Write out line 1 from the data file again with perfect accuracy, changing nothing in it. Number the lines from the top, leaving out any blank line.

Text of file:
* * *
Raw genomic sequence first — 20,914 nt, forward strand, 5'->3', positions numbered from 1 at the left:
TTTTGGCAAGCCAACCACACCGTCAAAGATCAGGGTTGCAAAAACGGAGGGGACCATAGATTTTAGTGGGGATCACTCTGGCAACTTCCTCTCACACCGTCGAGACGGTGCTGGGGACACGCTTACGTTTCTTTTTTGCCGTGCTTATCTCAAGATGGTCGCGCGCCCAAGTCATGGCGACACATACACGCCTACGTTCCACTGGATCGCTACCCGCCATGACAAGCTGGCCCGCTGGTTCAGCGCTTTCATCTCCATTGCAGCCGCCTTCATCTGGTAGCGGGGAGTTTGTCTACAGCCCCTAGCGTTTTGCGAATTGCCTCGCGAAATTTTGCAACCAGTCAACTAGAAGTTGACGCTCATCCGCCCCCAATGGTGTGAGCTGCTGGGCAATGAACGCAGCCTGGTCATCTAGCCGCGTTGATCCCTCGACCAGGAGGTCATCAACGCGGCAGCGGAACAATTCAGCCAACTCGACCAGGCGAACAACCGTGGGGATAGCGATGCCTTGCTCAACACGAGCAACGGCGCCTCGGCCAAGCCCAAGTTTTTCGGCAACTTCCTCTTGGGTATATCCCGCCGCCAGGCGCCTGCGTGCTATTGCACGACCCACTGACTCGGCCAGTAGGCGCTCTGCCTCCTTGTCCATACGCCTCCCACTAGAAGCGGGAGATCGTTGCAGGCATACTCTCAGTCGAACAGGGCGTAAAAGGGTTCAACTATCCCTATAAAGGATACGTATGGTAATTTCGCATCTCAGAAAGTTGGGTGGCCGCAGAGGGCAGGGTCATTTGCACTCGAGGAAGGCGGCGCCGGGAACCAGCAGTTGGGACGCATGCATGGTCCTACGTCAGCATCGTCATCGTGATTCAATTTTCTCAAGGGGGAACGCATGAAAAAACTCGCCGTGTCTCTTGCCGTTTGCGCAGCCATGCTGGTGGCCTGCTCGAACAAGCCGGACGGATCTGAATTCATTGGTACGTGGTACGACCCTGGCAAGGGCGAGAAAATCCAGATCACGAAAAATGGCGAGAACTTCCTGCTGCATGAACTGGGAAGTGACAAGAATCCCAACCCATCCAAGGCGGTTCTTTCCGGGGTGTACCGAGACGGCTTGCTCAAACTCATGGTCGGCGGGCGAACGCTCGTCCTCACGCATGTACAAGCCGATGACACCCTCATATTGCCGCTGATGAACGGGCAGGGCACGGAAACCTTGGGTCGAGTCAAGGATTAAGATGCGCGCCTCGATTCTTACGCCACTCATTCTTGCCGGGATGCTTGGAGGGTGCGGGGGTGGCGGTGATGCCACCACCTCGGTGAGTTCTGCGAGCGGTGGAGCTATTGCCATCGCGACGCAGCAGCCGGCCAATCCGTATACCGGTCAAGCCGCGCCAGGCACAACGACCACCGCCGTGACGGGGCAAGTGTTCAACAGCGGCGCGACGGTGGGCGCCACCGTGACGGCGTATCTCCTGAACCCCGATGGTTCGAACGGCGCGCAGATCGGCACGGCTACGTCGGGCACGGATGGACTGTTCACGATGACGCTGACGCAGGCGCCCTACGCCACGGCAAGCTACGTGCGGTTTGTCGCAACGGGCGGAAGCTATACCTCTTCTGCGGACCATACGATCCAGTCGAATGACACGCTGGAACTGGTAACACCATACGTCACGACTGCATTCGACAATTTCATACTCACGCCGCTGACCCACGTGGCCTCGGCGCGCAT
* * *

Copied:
Raw genomic sequence first — 20,914 nt, forward strand, 5'->3', positions numbered from 1 at the left: